Controlled delivery of silver ions in the human body is the most challenging of environments. Without the right degree of balance between stabilization and controlled release of the silver ions, they will either bind up with chlorides and other agents in the mouth, digestive tract and blood if the bond with the transport agent is too weak, or they will fail to ever be released in the body if that bond is too strong. The complicated electrochemical environment of the human body is unique in nature.

Tests on killing germs outside the body reveal almost nothing when it comes to knowing how the product will perform at delivering silver ions into the body. Surface disinfection and tests in a Petri disk are not the same as delivery in the human body – which is why the FDA prohibits any company from using approvals for surface disinfection or tests in a test tube as a basis for making any advertising claims for internal human use. In order for any lab test to have meaning in indicating what to expect in the human body, elaborate steps must be taken to replicate as closely as possible the conditions of the human body.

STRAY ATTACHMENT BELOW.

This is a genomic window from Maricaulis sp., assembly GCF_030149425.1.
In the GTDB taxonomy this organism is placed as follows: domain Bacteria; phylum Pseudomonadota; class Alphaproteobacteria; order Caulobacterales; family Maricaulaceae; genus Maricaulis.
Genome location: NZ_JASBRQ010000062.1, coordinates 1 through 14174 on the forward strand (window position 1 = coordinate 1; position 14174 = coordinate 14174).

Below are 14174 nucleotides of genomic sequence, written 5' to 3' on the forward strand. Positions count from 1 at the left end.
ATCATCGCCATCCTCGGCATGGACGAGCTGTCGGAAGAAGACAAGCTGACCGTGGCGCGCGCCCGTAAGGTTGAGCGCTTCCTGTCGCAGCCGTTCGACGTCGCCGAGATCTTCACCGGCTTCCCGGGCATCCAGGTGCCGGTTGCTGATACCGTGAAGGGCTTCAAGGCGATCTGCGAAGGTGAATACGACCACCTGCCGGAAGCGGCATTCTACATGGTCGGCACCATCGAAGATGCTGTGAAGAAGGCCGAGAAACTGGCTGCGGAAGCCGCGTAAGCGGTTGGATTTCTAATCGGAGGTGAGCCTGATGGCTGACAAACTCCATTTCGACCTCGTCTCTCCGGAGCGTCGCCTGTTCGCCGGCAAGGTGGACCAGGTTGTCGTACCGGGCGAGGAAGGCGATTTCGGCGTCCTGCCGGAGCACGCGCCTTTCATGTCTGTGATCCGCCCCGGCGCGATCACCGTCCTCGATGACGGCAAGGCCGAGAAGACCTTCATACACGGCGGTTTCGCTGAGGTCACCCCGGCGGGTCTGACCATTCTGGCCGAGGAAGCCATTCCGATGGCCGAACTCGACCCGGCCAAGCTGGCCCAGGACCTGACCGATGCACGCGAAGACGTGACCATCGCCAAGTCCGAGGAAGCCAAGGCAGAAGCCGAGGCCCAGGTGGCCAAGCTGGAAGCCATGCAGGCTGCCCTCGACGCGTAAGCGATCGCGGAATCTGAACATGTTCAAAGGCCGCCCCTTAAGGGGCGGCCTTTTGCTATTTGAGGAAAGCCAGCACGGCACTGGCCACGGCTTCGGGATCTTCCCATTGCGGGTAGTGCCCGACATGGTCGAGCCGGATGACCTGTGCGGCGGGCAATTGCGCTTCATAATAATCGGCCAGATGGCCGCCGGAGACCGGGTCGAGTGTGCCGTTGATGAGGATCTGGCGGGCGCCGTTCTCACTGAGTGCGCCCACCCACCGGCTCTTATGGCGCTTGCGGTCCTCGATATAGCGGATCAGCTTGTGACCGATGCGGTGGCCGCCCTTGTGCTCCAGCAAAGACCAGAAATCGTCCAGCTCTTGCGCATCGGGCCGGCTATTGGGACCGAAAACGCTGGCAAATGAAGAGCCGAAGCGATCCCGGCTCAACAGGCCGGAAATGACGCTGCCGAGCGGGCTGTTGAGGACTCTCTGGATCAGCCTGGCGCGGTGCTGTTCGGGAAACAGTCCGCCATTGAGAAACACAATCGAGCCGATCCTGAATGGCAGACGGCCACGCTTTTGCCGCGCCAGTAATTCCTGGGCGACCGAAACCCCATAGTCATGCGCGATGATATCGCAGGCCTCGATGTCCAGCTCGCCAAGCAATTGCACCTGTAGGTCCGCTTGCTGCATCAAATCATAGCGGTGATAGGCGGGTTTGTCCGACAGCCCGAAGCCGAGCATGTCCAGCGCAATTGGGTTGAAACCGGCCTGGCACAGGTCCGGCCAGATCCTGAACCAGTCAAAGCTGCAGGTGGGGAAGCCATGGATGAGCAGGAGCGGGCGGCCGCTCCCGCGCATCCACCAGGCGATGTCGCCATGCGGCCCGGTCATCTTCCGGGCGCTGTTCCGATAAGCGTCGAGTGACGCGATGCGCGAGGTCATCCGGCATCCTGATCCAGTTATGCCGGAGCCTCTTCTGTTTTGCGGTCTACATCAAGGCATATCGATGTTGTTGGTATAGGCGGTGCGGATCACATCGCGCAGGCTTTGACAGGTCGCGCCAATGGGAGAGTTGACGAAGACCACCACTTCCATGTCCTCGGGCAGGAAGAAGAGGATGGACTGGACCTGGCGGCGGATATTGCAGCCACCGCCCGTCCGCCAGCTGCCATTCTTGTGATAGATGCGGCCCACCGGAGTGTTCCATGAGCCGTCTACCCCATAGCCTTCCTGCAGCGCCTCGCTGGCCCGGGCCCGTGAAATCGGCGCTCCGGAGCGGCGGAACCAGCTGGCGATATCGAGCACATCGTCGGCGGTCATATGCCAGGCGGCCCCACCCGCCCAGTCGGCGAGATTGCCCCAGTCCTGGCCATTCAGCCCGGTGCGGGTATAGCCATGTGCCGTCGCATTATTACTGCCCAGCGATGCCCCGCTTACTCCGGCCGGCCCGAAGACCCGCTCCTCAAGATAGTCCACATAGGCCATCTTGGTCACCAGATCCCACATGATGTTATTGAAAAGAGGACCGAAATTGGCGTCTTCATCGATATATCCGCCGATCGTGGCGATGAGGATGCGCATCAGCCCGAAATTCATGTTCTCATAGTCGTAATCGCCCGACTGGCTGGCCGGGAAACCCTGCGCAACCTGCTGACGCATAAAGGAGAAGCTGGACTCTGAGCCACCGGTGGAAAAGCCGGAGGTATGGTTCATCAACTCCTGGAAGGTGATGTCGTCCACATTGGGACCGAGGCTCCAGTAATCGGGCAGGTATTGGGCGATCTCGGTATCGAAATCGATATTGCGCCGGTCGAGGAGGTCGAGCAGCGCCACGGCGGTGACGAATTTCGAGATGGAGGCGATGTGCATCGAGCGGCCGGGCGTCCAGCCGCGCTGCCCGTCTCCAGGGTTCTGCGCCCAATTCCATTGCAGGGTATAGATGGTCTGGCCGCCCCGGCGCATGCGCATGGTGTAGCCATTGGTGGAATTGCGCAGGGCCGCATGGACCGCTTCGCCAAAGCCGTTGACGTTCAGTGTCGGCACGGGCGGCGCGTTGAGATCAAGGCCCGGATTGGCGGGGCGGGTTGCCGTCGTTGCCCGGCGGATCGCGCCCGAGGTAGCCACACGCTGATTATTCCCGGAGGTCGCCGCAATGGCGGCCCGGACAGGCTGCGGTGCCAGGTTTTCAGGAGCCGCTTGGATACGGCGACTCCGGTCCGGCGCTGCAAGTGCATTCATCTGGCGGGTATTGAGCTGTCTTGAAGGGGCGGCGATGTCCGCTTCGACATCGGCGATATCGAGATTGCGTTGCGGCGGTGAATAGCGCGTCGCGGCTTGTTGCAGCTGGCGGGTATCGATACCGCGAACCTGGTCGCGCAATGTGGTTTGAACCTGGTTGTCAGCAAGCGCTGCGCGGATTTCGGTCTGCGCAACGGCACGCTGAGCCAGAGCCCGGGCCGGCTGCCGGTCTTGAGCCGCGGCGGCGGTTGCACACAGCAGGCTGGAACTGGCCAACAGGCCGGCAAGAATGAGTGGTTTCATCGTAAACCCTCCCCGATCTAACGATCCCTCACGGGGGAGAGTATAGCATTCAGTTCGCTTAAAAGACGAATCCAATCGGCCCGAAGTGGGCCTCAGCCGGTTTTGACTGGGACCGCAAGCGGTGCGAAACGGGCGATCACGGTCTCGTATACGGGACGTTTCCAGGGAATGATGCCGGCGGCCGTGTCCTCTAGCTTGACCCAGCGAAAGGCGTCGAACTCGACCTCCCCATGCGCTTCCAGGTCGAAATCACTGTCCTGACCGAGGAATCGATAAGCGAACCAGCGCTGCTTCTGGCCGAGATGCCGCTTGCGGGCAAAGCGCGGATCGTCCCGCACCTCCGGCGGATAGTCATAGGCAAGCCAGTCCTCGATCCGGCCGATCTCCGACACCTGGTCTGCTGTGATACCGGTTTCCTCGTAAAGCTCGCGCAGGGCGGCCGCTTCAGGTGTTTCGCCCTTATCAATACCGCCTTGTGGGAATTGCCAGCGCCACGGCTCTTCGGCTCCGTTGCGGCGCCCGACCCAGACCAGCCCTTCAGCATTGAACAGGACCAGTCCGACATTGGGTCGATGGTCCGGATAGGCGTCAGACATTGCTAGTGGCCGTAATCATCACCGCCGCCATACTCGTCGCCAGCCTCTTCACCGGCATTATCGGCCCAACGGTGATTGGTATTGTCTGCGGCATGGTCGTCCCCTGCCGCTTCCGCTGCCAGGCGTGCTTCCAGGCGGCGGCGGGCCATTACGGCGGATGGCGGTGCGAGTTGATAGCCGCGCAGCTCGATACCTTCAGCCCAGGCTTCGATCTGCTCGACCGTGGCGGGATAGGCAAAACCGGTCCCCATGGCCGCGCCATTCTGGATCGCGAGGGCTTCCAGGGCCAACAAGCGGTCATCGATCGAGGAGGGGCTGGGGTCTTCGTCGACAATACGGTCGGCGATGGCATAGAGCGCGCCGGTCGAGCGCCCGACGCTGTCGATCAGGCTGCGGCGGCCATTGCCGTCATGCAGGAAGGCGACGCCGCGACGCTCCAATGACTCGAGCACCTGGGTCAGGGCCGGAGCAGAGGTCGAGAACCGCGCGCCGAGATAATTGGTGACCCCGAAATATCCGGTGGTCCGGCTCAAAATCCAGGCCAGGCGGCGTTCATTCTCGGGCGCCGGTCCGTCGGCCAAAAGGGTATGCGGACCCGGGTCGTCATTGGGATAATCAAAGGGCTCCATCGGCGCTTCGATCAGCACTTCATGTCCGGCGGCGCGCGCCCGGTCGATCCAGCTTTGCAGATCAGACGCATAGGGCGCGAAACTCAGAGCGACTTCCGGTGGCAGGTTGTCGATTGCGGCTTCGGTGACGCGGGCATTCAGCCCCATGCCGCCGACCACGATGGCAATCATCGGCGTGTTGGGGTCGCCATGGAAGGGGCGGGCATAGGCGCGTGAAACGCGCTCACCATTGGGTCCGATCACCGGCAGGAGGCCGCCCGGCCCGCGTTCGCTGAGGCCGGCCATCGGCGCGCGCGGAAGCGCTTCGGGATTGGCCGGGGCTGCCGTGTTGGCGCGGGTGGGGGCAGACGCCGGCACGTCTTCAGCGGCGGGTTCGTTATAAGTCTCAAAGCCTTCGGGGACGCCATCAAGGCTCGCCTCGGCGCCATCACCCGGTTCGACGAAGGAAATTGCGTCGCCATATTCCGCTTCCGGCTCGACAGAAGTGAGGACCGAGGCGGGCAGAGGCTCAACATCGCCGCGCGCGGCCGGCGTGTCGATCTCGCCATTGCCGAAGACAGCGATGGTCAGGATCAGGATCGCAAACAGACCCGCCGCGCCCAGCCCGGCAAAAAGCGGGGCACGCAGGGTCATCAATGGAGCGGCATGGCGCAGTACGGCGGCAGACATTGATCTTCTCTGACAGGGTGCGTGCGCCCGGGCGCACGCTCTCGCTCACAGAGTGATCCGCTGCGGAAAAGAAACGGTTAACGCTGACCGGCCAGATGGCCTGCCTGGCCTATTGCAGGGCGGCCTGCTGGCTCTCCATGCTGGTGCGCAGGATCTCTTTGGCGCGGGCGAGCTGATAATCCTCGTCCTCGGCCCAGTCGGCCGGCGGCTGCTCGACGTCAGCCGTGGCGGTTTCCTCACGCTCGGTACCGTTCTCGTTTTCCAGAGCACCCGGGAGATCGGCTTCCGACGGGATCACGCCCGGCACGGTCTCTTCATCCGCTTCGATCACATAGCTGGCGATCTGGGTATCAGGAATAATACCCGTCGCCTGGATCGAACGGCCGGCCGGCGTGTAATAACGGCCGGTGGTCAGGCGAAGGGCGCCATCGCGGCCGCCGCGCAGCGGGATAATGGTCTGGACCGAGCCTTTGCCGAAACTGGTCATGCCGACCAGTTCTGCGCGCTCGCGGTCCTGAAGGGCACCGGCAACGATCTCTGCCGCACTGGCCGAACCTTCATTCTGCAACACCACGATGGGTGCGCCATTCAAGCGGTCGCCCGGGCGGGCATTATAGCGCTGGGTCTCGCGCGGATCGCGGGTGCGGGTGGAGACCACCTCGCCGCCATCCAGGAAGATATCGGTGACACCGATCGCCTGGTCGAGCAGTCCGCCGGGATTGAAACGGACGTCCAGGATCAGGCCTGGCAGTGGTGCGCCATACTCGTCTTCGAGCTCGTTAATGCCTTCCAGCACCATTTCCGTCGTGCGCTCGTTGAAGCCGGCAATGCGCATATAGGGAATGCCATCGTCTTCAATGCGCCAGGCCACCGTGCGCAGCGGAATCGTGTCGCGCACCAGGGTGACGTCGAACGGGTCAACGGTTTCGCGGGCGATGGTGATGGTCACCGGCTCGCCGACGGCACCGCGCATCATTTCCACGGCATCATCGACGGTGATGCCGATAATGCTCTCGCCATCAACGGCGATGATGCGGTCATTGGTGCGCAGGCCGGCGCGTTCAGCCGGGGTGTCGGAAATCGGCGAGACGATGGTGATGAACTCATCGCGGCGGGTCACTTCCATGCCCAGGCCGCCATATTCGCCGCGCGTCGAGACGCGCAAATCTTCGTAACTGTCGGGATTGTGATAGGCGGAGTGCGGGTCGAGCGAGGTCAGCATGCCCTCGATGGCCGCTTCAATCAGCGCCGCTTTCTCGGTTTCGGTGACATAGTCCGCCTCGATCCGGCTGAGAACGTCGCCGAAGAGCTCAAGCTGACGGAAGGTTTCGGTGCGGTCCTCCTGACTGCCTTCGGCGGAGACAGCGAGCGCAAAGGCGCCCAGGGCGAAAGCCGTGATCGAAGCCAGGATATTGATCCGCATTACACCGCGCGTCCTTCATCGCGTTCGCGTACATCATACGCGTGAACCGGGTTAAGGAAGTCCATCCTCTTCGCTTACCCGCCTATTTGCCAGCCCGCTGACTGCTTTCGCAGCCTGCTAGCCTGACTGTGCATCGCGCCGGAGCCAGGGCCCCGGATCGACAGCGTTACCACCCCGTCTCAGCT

Colloidal silver, which has been used for more than a hundred years, was originally developed by pharmaceutical companies as a way to achieve the two key functions listed above. It is uncertain whether they knew what was taking place on a chemical level back then. All indications are that they did not, and that it was created strictly through hit-and-miss trial-and-error. Indeed, there remains a great deal of uncertainty even today as to the actual chemical composition of virtually all colloidal silver products. What is certain is that some degree of bioactivity resulting from the oral intake of colloidal silver is well established. What is also certain is that, as stated above, the only form of silver that can possibly result in any bioactive benefits in the body is silver in the ionic state. The bioactivity from colloidal silver is from silver ions. The question is how efficiently it provides these ions. The answer is: not efficiently at all.